Letters: Who says hikers are bad? | VailDaily.com
YOUR AD HERE »

Letters: Who says hikers are bad?

Compiled by Vail Daily staff
Vail CO, Colorado

Competition is good

(Refer to “Don’t need kids to worry about TAP.”)

My name is Eric Stinson and I am an educator in the Denver metro area. I am writing this letter in response to a commentary from Muhammad Ali Hasan. In his commmentary, he criticized the entire concept of competitive performance pay known as Teacher Advancement Program.



First, I read through his commentary and I found several flaws with his argument. I applaude Mr. Hasan for his dedication to education, and even more so to teach in a poor and rough school in Los Angeles. Supposedly he fell in love with education, but he left it for whatever reason. The question is why? What were his motives for leaving something he absolutely loved? For many former teachers, the reason is money.

Contrary to popular belief, people in Colorado love teachers …to a point. Many times, I have been congratulated for belonging to the most noble of professions, and I have heard the same naive statement, “They should pay teachers more!” I always respond to this question by saying, “If you are willing to pay more taxes, teachers will be paid more.



You see, here in Colorado, we are socially liberal and economically conservative; the classic textbook case of a liberatarian. People here love their environment and public space. But what they hate is government intrusion, traffic jams, and taxes to pay for both.

The Teacher Advancement Program is a way to pay teachers more without raising taxes. What I do not understand is why Mr. Hasan would be opposed to pay for performance. Is he not aware of how Colorado teachers are evaluated and compensated? For those of you who don’t, new teachers in a district have one-year contracts for up to three years. At the end of each year, a teacher may be dismissed with or without cause. After three years of continuous employment, a teacher may be fired only if there is cause and you go through procedure. This is what used to be called tenure. The Teacher Advancement Program helps prevent tenure teachers from remaining in their jobs despite lack of performance.

If Mr. Hasan is so against competition in schools, then I must ask him if he opposes sports in schools. Does he oppose knowledge bowls? How about band and choir competitions? What about standardized testing? I believe that this is the problem Mr. Hasan truly has. He hates standardized testing for ranking purposes. Unfortunately, it is the only current way to measure school improvement on a linear basis.



Mr. Hasan, I hate to be the bearer of bad news, but CSAP is here to say. In this day and age, “We know we have a great school because our kids and parents love us” won’t cut it anymore with taxpayers. They want to know that their precious taxes are going to what is advertised; school and student achievement. Unfortunately, schools do not produce commodities or consumer items as virtually every other enterprise in this country does.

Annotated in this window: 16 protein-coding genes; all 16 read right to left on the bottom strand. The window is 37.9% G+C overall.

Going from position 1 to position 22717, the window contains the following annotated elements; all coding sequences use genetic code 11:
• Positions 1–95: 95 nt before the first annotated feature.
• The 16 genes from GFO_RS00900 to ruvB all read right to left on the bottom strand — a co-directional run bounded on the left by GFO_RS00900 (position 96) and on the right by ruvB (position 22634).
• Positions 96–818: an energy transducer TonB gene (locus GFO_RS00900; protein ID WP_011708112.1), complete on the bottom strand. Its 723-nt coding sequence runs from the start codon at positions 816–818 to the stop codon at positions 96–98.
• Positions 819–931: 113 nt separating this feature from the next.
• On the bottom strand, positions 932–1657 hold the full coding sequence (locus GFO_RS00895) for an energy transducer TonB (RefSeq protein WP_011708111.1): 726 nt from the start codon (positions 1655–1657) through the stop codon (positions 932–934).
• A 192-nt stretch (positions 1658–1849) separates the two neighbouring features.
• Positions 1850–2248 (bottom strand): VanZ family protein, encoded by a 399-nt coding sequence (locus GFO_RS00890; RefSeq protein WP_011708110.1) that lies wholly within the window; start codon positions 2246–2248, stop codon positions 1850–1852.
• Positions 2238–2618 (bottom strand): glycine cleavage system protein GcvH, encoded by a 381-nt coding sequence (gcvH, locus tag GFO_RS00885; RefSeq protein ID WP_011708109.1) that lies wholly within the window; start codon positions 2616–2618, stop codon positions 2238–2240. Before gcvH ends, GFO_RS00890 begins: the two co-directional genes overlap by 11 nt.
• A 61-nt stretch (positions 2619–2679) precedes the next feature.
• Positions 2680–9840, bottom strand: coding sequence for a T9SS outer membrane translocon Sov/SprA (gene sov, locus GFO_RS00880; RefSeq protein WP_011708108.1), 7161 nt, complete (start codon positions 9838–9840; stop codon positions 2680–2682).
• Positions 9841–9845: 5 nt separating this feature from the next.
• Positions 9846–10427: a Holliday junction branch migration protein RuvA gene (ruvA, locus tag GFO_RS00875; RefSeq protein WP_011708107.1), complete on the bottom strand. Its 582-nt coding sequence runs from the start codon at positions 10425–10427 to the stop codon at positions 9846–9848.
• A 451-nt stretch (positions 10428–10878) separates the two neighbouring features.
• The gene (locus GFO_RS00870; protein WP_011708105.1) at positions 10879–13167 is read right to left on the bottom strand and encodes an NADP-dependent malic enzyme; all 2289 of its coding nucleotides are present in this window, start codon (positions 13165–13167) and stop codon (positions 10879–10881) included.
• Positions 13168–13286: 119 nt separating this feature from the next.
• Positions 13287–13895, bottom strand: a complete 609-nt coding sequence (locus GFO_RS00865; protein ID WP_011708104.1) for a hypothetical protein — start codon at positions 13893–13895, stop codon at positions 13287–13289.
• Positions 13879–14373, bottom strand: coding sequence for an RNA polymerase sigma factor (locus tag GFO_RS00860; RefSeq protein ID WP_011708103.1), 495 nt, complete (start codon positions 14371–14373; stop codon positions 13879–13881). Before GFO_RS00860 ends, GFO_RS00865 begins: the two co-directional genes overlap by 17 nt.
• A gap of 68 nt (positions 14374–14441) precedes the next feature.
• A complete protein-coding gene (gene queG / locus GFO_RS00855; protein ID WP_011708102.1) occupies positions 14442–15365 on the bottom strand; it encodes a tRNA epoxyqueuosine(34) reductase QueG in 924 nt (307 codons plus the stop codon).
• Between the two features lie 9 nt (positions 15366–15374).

A school’s function is to educate students, period. Mr. Hasan obviously has forgotten this key fact; a major oversight for someone who supposedly loved teaching public school children.

If you study TAP closely, you will learn that a teacher is evaluated. A school is looking at teacher improvement, student achievement, and overall fit between new teachers and their schools. Mr. Hasan failed to do this basic research.

The bottom line is that as long as taxpayers demand that schools are accountable, CSAP is the law. It is not the only method to determine student achievement, but until a better way comes around, this is the law of the land, like it or not.

And until we Coloradans open our wallets more to pay those who mean the most to our society (and I am not simply referring to teachers) than this will be the best way to give teachers a fair chance to not only improve education, but increase their quality of life. Mr. Hasan should know this, but fails to recogize the reality.

Eric Stinson

Highlands Ranch

Don’t worry, keep hiking

I didn’t appreciate the headline in the Daily that read, “Hikers are hurting our backcountry.” I mean, what is the backcountry there for except to make life more enjoyable for us residents and taxpayers?

The article goes on to say that hikers are walking around fallen trees (rather than leaping over?); they are pitching yellow tents (rather than green ones?); and they are walking around puddles (rather than walking through them?). Come on!

I have been hiking to Missouri Lakes, Gore Lake, Fancy Pass, Whitney Lake and Shrine Pass for 25 years and those hikes are much the same as they have always been. Each of them remains an absolute delight and I love the fact that others are also enjoying them! I don’t see trash and I don’t see dog “dirt” and in no way are they being desecrated. Get real!

David LeVine

Stop the speeders

Miss: To Beaver Creek Resort Company and its security department for failing to control speed within the Beaver Creek Resort. The recent placement of speed signs on Village Road confirmed my suspicion that cars, trucks and green buses (resort operated) were reaching speeds of 55 miles per hour on Village Road. Biking along Offerson Road can be just as perilous as some parts of Highway 6! Many neighborhoods around the county have posted signs that fines for speeding are doubled, but Beaver Creek ” a resort where people come to play in relative safety ” remains a speeders’ haven.

Suzanne Hoffman-LeBlanc

Beaver Creek


Support Local Journalism